About the Society
Historical Notes






Truck System
Miners were paid monthly but the company allowed credit in form of tokens (tocyns) known as the draw.


Lyttletons Truck Act had declared the System Illegal but it persisted in Aberdare for many years up to the Seventies in fact, because the Act had not provided for inspectors to enforce it. Fothergill’s Truck Shop was in the name of James Lewis of Plasdraw whose sister he had married.

The system was not without its advantages:

1  Company Shops could buy in bulk and thus reduce prices and supplies were more certain especially in inclement weather.

2  Food stores were few and remote, and in rapidly expanding districts like Aberdare owners of new works had to provide food for their employees as well as houses.

3  Company Shops were frequently a boon to housewives because their husbands were prevented from spending all their money on drink.

They were, however, open to great abuses, e.g. during strikes workers could be starved out by owners closing shops and even in normal times these shops would provide poor quality goods at exorbitant prices.




Company Shop

Private Trader



1/3 per lb
1/4 per lb
1/5 per lb

1/- per lb
1/1 per lb
1/2 per lb



5 d.
8 d.
10 d.

4 d.
6 d.
8 d.



5 d.
6 d.
7 d.

4 d.
5 d.
6 d.



4/- per lb
5/- per lb
6/- per lb

3/4 per lb
4/- per lb
5/- per lb



The first Company Shop was opened at Hirwaun by George Overton.


After the system had been declared illegal, only the Gadlys Company kept one open at Dover House.


After the trade depression some local owners returned to the system, notably Richard Fothergill of Abernant House at a site of the present (now demolished) Trap Surgery which had previously been a public house.

1851 March

An Anti-Truck Association formed in Aberdare to fight the menace of the Company Shop. Prominent on the Committee were Philip John a local Grocer, (first Treasurer of Calfaria Chapel), and William Hodges a travelling Draper who had recently set up an establishment, and the Rev Thomas Price, MA, Minister of Calfaria. They represented the main section of the opposition, viz. the small middle class trader and the non-conformists. The former complained of loss of trade, (Fothergill’s Shop meant a loss of £40,000 a year turnover), the latter objected because the workmen were paid in kind and therefore could not support their chapels, which contrary to the Established Church were maintained by Voluntary Subscriptions.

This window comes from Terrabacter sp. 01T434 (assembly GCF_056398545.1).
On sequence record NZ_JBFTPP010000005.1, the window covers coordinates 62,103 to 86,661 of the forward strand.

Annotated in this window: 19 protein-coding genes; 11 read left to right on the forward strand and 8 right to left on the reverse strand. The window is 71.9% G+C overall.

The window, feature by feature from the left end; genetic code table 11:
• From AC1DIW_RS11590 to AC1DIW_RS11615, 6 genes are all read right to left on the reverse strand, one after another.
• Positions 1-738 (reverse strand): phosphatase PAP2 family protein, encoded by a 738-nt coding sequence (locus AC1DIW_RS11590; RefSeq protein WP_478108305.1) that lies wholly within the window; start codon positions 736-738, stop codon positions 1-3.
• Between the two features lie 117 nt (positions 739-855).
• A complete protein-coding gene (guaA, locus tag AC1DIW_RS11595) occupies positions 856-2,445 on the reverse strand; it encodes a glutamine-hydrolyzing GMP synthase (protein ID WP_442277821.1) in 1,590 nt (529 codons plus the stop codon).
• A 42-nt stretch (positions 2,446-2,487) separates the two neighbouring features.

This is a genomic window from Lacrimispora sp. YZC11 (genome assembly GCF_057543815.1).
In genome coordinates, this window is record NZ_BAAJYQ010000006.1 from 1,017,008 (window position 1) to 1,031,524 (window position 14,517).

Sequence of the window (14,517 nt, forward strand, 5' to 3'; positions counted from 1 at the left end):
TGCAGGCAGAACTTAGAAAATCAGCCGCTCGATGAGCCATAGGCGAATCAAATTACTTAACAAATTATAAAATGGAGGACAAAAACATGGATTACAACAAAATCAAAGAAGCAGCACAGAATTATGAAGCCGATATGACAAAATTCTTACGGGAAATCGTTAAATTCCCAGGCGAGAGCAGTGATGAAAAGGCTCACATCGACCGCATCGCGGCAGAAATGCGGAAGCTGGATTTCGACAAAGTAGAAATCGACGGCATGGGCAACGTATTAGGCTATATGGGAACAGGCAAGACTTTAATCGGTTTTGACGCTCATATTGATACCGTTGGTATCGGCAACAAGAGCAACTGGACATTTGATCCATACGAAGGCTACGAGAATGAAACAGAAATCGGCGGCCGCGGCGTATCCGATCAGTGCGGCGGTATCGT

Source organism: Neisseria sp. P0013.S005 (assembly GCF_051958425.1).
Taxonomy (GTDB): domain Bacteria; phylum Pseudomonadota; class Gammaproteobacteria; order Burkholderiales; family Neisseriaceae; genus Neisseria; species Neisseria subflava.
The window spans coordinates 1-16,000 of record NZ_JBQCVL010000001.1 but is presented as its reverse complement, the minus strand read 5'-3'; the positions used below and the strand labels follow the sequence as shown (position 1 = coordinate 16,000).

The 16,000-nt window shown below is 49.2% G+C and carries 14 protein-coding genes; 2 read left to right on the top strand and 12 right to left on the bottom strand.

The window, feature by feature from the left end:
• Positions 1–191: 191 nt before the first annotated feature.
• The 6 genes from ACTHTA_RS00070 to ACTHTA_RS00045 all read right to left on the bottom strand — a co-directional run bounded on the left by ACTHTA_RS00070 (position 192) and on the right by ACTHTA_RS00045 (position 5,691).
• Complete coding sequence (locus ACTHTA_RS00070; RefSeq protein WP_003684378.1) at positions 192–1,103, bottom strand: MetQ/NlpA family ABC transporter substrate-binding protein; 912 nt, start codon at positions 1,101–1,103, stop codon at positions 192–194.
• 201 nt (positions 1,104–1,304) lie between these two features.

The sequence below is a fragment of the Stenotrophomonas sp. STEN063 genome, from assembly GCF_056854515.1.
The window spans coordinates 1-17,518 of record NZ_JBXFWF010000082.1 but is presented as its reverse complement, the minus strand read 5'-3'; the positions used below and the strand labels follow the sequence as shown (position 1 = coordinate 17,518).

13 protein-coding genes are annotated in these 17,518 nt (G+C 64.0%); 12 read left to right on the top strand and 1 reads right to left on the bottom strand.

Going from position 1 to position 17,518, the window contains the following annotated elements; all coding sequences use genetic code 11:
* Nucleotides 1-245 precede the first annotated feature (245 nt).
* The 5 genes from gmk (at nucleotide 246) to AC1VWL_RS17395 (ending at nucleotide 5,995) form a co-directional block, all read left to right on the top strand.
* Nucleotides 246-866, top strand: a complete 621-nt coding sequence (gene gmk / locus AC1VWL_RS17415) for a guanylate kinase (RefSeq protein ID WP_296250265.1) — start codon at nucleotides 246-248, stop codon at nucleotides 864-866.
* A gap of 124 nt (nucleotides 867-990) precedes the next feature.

Later this year Richard Fothergill was charged with conducting a Truck Shop at the Trap contrary to the Act of 1833. The charge was laid by Philip John on information supplied by David Williams of Llwydcoed an employee at Lefel yr Afon. Fothergill was fined £5 and costs,


but the shop survived for many years. It survived a strike against it in 1861 but it finally


closed in 1868 when Fothergill was seeking election as parliamentary candidate.


The Legal Action of 1851 had two important results:
1  It started the movement among the working classes of Aberdare to establish their own


Co-operative Stores. The first one of its kind in Wales was opened in 1859 at Cwmbach.

2  The result of the agitation of 1851 was to strengthen the Trade Union movement. Effective organized unions did not come until the late 60s but there were indications in the 50s that it would not be long delayed.